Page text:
Acupuncture studies are undertaken all around the world. A vast amount of research is done, but at times does not meet the high standards stipulated by authorities. To meet advertorial approval as an effective treatment, research must be up to date (min 5 years). Below is a list of research papers which were correlated to illustrate the research which is being conducted only. These lists DO NOT in any way shape or form imply that we treat these conditions. This is only for research information only >
The following is a summary of the findings of the Acupuncture Evidence Project
(McDonald J and Janz S, 2017). The full document (81 pages) is available from the Australian Acupuncture and Chinese
Medicine Association Ltd (AACMA) http://www.acupuncture.org.au
Conditions which were seen as having strong evidence supporting the effectiveness of acupuncture: research information only
Reviews with consistent statistically significant positive effects and where authors have recommended
the intervention. The quality of evidence is rated as moderate or high quality.
– Allergic rhinitis (perennial & seasonal) – Knee osteoarthritis
– Chemotherapy-induced nausea and vomiting (with anti-emetics) – Migraine prophylaxis
– Chronic low back pain – Postoperative nausea & vomiting
– Headache (tension-type and chronic) – Postoperative pain
Conditions which were seen as having moderate evidence supporting the effectiveness of acupuncture: research information only
Reviews reporting all individual RCTs or pooled effects across RCTs as positive, but the reviewers deeming the evidence insufficient to draw firm conclusions. The quality of evidence is rated as moderate or high quality.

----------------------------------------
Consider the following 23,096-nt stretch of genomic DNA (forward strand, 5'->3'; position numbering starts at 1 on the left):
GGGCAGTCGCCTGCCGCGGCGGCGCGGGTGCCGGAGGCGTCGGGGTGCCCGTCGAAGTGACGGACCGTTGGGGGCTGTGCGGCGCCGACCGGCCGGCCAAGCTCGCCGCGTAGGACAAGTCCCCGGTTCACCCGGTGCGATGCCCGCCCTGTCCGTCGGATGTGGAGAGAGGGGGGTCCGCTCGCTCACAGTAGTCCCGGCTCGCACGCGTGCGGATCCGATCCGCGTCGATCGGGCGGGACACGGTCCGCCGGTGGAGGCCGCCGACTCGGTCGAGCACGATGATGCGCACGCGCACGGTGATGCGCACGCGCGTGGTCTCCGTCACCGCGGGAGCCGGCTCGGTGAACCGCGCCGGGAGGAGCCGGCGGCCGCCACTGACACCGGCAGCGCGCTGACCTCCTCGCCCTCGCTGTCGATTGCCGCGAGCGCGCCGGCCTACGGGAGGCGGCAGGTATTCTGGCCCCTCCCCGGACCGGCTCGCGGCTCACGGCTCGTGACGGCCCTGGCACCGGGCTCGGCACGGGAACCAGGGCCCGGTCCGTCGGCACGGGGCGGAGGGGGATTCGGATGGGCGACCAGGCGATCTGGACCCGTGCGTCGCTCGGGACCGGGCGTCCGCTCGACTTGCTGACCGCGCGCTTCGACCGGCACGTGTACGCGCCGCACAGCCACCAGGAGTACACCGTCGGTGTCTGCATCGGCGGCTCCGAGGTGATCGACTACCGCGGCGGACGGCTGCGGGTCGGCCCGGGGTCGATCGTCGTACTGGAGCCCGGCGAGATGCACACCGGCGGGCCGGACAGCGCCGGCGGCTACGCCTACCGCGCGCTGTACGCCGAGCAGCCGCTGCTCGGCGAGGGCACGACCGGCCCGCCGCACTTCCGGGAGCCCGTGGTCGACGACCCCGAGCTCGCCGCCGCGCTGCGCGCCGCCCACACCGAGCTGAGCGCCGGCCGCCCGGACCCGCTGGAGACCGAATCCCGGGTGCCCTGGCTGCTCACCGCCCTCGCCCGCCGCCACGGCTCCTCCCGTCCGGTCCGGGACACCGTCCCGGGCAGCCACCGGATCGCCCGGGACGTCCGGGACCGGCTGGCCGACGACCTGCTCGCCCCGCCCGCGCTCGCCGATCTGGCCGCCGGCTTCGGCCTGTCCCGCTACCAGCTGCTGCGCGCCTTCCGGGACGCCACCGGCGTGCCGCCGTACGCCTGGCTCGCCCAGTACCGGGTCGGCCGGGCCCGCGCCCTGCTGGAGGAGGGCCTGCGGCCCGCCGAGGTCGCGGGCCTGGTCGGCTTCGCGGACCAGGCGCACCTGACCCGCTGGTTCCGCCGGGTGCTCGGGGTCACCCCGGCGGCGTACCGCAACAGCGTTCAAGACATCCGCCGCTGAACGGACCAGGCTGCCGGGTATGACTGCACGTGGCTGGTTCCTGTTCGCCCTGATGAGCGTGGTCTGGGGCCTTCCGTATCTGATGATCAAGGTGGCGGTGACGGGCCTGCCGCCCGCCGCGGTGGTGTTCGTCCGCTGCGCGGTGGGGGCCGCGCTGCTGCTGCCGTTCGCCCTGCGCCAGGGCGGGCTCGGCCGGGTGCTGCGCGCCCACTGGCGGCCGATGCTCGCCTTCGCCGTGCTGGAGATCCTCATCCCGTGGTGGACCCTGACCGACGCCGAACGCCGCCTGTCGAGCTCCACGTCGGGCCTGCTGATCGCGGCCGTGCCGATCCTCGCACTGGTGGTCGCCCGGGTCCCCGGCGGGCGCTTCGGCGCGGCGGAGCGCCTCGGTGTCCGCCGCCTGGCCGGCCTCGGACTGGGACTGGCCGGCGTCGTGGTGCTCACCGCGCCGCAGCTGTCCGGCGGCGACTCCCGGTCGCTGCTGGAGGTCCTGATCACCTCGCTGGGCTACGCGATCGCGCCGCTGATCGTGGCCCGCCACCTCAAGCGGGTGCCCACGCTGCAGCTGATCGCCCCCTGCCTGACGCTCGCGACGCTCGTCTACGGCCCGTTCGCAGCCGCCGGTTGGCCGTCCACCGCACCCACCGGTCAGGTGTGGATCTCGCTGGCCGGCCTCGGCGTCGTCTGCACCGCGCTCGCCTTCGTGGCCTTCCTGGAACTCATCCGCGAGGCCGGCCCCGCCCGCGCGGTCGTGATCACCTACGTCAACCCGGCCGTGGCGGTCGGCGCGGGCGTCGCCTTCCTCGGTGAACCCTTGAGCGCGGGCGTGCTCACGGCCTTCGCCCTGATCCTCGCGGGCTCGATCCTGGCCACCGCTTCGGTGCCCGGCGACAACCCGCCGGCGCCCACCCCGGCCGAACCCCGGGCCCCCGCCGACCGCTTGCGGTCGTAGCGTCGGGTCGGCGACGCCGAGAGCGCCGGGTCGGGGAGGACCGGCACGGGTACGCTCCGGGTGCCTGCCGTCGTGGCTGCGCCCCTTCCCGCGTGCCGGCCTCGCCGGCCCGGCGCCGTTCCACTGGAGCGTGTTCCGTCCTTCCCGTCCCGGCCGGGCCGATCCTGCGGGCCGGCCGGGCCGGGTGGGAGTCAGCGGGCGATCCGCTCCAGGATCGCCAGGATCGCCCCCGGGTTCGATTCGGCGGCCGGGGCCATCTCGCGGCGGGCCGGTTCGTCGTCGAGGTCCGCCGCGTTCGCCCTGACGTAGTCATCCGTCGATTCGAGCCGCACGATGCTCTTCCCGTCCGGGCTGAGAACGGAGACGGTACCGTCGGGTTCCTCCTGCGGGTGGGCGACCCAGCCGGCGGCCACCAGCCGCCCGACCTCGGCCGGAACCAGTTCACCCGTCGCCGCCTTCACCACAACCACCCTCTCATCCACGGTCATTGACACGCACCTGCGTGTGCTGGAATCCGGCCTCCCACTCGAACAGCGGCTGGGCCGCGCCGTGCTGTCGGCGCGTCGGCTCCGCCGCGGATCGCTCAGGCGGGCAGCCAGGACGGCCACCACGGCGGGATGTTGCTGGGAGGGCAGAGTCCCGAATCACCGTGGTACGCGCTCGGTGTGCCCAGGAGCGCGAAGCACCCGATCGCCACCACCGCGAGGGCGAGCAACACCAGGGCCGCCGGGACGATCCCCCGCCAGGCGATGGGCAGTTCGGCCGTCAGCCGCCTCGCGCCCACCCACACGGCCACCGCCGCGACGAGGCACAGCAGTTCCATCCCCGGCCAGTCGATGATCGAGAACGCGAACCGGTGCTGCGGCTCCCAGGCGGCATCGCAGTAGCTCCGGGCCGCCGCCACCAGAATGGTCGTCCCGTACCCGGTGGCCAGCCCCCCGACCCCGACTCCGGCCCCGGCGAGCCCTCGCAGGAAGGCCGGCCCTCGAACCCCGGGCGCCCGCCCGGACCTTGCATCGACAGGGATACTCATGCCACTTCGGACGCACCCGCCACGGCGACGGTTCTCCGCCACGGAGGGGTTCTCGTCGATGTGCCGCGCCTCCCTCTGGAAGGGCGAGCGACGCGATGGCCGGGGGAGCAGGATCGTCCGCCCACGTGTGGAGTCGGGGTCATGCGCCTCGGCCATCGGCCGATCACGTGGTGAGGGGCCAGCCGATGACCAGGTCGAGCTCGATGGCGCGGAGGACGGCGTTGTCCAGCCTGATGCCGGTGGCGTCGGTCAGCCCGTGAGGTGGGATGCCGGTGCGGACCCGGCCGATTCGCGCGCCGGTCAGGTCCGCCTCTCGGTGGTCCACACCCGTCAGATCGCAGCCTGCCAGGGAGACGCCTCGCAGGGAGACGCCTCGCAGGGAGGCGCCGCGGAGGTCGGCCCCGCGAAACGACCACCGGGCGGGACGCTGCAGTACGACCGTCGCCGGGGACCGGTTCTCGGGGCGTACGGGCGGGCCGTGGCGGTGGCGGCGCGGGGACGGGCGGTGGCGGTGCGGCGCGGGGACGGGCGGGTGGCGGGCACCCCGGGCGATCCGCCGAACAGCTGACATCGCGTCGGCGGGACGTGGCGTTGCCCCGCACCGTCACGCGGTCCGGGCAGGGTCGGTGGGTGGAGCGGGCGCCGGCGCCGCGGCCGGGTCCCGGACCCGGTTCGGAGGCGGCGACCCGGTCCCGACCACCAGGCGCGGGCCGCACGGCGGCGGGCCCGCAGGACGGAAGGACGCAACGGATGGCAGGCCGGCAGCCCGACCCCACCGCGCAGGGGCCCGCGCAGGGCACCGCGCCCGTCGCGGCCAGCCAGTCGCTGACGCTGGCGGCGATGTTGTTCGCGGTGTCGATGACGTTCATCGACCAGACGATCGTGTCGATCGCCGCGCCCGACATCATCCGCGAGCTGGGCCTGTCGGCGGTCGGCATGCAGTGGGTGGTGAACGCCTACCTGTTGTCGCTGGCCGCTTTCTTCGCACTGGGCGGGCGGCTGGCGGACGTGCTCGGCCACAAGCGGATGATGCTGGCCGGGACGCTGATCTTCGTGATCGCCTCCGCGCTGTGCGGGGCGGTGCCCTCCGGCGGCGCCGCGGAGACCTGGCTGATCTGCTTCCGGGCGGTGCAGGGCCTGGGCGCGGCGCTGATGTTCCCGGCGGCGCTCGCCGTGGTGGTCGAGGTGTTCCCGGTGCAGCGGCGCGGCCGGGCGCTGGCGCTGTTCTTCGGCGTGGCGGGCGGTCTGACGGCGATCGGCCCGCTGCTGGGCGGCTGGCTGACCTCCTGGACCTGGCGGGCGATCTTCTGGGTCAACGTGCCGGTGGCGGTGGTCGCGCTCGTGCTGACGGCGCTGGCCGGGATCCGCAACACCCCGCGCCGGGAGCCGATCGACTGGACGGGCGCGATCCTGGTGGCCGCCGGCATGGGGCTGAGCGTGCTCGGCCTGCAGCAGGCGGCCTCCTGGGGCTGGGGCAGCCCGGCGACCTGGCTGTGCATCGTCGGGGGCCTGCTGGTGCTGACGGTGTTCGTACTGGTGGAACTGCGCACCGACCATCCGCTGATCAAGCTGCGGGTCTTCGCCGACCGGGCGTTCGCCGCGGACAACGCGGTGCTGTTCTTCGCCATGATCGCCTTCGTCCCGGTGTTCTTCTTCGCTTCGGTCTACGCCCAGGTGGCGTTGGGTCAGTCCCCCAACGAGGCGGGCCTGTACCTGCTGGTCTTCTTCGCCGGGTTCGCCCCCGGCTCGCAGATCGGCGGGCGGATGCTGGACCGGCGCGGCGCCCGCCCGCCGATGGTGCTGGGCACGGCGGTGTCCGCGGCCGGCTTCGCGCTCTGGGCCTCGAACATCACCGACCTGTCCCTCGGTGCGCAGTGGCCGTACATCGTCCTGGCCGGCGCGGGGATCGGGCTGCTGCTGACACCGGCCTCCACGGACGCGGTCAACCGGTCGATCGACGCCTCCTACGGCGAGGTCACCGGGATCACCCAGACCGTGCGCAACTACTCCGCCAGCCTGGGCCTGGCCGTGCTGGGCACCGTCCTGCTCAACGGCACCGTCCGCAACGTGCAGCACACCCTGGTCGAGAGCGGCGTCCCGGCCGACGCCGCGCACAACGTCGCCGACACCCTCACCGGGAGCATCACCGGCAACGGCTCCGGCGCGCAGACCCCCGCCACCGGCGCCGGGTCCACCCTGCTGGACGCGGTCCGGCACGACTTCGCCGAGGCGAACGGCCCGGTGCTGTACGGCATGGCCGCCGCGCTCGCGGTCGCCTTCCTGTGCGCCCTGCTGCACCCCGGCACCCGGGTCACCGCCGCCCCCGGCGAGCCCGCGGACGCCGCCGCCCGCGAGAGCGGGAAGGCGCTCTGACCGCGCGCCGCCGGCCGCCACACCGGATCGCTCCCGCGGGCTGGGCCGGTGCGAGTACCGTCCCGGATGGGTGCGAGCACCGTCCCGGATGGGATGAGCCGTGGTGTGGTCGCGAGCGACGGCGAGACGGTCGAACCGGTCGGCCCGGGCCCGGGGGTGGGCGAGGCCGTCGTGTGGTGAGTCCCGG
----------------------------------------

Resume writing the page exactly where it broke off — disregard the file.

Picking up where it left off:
– Acute low back pain – Modulating sensory perception thresholds
– Acute stroke – Neck pain
– Ambulatory anaesthesia – Obesity
– Anxiety – Perimenopausal & postmenopausal insomnia
– Aromatase-inhibitor-induced arthralgia – Plantar heel pain
– Asthma in adults – Post-stroke insomnia
– Back or pelvic pain during pregnancy – Post-stroke shoulder pain
– Cancer pain – Post-stroke spasticity
– Cancer-related fatigue – Post-traumatic stress disorder
– Constipation – Prostatitis pain/chronic pelvic pain syndrome
– Craniotomy anaesthesia – Recovery after colorectal cancer resection
– Depression (with antidepressants) – Restless leg syndrome
– Dry eye – Schizophrenia (with antipsychotics)
– Hypertension (with medication) – Sciatica
– Insomnia – Shoulder impingement syndrome (early stage) (with exercise)
– Irritable bowel syndrome – Shoulder pain
– Labour pain – Smoking cessation (up to 3 months)
– Lateral elbow pain – Stroke rehabilitation
– Menopausal hot flushes – Temporomandibular pain